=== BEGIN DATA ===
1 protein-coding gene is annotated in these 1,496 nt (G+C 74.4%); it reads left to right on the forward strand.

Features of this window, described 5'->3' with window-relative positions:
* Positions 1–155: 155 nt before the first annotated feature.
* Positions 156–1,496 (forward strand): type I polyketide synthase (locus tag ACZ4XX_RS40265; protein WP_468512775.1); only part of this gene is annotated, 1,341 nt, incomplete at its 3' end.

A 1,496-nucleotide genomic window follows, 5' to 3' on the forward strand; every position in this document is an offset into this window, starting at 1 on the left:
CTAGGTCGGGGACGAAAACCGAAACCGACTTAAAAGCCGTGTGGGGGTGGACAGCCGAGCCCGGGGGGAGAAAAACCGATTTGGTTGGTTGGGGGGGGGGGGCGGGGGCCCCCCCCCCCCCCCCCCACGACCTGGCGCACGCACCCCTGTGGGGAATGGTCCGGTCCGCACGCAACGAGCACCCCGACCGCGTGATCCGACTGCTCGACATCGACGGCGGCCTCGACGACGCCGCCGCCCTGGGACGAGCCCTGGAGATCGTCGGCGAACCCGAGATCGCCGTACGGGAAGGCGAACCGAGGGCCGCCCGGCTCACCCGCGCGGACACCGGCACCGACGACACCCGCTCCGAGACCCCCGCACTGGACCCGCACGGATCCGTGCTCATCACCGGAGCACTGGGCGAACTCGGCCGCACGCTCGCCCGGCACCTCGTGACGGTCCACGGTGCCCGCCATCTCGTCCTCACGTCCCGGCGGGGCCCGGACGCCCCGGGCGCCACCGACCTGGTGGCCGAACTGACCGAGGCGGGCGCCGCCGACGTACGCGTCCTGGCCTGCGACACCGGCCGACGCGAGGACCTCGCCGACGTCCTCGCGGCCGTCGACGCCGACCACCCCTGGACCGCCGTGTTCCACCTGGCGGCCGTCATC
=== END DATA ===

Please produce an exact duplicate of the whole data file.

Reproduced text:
1 protein-coding gene is annotated in these 1,496 nt (G+C 74.4%); it reads left to right on the forward strand.

Features of this window, described 5'->3' with window-relative positions:
* Positions 1–155: 155 nt before the first annotated feature.
* Positions 156–1,496 (forward strand): type I polyketide synthase (locus tag ACZ4XX_RS40265; protein WP_468512775.1); only part of this gene is annotated, 1,341 nt, incomplete at its 3' end.

A 1,496-nucleotide genomic window follows, 5' to 3' on the forward strand; every position in this document is an offset into this window, starting at 1 on the left:
CTAGGTCGGGGACGAAAACCGAAACCGACTTAAAAGCCGTGTGGGGGTGGACAGCCGAGCCCGGGGGGAGAAAAACCGATTTGGTTGGTTGGGGGGGGGGGGCGGGGGCCCCCCCCCCCCCCCCCCACGACCTGGCGCACGCACCCCTGTGGGGAATGGTCCGGTCCGCACGCAACGAGCACCCCGACCGCGTGATCCGACTGCTCGACATCGACGGCGGCCTCGACGACGCCGCCGCCCTGGGACGAGCCCTGGAGATCGTCGGCGAACCCGAGATCGCCGTACGGGAAGGCGAACCGAGGGCCGCCCGGCTCACCCGCGCGGACACCGGCACCGACGACACCCGCTCCGAGACCCCCGCACTGGACCCGCACGGATCCGTGCTCATCACCGGAGCACTGGGCGAACTCGGCCGCACGCTCGCCCGGCACCTCGTGACGGTCCACGGTGCCCGCCATCTCGTCCTCACGTCCCGGCGGGGCCCGGACGCCCCGGGCGCCACCGACCTGGTGGCCGAACTGACCGAGGCGGGCGCCGCCGACGTACGCGTCCTGGCCTGCGACACCGGCCGACGCGAGGACCTCGCCGACGTCCTCGCGGCCGTCGACGCCGACCACCCCTGGACCGCCGTGTTCCACCTGGCGGCCGTCATC